This article examines the apparent tension between power-sharing as the dominant approach to conflict settlement and the inclusion of women and provisions for gender equality as promoted through the Women, Peace and Security agenda. We argue that applying a feminist institutionalist (FI) lens - which attends to the interactions between political and social institutions, and the interplay between formal and informal rules, norms and practices - provides a means of explaining the so-called ‘gendered paradox of power-sharing’, including the gap between the promise of formal frameworks and outcomes for women in practice. We draw upon extant feminist research on three post-conflict power-sharing cases: Bosnia and Herzegovina, Northern Ireland, and Burundi. Using the concepts of: nested newness, formal and informal institutions, the gendered logic of appropriateness, and gendered actors, we illuminate why it has been so difficult for the gender progressive institutional innovations to be instantiated. In so doing, we answer the call of Byrne and McCulloch (2012) for more systematic analysis and theorising around the gendered paradox of power-sharing, and we also provide a basis for identifying what institutional mechanisms might be needed to embed the inclusion of women and the integration of the WPS norms in power-sharing frameworks in the future.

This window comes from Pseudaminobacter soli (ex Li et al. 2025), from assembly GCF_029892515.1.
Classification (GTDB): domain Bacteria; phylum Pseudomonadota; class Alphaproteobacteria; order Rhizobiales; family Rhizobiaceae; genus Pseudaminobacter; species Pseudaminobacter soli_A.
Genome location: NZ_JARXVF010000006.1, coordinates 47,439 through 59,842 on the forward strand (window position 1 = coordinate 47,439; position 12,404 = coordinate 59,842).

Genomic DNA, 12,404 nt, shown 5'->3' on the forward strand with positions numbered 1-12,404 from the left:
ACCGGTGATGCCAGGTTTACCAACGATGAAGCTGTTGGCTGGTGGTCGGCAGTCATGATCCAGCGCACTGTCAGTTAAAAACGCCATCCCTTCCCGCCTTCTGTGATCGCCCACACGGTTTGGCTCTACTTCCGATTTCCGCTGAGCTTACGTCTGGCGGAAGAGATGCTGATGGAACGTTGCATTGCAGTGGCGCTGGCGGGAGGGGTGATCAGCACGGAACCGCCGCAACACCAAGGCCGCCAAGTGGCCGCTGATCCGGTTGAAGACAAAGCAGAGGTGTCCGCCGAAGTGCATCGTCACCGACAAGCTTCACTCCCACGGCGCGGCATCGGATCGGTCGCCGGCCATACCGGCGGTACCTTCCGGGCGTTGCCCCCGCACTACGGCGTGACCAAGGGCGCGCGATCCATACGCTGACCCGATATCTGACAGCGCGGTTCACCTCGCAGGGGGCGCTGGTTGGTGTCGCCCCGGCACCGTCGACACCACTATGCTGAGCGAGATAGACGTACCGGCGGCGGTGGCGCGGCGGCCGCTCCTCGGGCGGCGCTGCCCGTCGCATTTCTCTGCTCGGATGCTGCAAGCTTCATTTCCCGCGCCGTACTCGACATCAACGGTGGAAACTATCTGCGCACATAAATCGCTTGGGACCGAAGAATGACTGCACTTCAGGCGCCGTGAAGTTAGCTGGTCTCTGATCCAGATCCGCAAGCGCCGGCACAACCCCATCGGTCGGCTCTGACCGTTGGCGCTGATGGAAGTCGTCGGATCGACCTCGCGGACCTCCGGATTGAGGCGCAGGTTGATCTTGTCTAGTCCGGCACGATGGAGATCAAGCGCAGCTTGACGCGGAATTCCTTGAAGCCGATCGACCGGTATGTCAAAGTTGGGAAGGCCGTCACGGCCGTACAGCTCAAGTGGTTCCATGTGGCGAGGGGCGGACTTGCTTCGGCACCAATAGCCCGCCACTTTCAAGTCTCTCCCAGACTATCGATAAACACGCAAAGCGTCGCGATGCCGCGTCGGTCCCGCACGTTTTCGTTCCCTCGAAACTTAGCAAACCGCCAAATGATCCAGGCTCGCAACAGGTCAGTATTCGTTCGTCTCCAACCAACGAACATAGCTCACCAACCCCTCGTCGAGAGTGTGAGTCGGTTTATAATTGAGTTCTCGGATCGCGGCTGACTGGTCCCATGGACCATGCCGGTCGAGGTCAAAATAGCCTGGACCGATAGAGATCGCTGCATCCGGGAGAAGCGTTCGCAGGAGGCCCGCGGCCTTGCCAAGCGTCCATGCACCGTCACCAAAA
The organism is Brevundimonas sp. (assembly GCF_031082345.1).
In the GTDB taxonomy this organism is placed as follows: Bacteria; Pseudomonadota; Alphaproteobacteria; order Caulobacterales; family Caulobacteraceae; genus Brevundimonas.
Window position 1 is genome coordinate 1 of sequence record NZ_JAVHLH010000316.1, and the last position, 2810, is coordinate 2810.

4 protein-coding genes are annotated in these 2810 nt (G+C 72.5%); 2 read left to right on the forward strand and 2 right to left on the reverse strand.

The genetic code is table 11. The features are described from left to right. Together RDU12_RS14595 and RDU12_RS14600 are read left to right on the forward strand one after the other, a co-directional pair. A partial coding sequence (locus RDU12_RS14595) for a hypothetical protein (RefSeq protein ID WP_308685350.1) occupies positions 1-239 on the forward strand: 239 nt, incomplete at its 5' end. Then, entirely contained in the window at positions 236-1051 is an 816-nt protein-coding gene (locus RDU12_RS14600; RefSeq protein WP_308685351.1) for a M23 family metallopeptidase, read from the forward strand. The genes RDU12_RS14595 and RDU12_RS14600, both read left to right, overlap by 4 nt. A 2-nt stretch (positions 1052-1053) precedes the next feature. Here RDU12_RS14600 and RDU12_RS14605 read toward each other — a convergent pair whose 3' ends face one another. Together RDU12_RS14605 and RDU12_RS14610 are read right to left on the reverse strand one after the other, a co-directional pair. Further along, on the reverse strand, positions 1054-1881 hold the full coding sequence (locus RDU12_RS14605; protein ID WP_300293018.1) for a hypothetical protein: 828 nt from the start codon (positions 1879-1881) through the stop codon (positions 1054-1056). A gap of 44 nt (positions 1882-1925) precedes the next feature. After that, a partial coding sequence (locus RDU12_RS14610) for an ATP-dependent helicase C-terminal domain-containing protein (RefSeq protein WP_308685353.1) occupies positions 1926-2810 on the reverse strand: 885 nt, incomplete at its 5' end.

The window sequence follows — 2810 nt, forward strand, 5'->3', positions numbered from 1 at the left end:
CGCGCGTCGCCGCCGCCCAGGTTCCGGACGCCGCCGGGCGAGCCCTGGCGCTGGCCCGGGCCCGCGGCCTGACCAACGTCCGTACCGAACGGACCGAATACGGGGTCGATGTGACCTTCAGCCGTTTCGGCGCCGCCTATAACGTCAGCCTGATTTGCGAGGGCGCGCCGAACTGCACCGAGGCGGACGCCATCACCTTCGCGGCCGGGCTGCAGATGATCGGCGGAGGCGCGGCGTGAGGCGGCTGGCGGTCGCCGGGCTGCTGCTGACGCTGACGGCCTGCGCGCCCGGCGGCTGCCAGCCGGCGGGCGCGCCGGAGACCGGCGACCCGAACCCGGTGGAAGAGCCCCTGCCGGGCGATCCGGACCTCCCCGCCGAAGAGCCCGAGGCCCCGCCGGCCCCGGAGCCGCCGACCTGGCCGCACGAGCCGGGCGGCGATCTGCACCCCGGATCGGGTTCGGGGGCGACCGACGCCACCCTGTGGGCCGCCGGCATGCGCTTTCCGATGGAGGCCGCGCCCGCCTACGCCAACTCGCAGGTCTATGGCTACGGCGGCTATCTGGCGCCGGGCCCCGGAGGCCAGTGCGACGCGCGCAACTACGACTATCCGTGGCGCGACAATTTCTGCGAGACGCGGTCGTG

|Number of pages||52|
|Publication status||Published - 8 Feb 2019|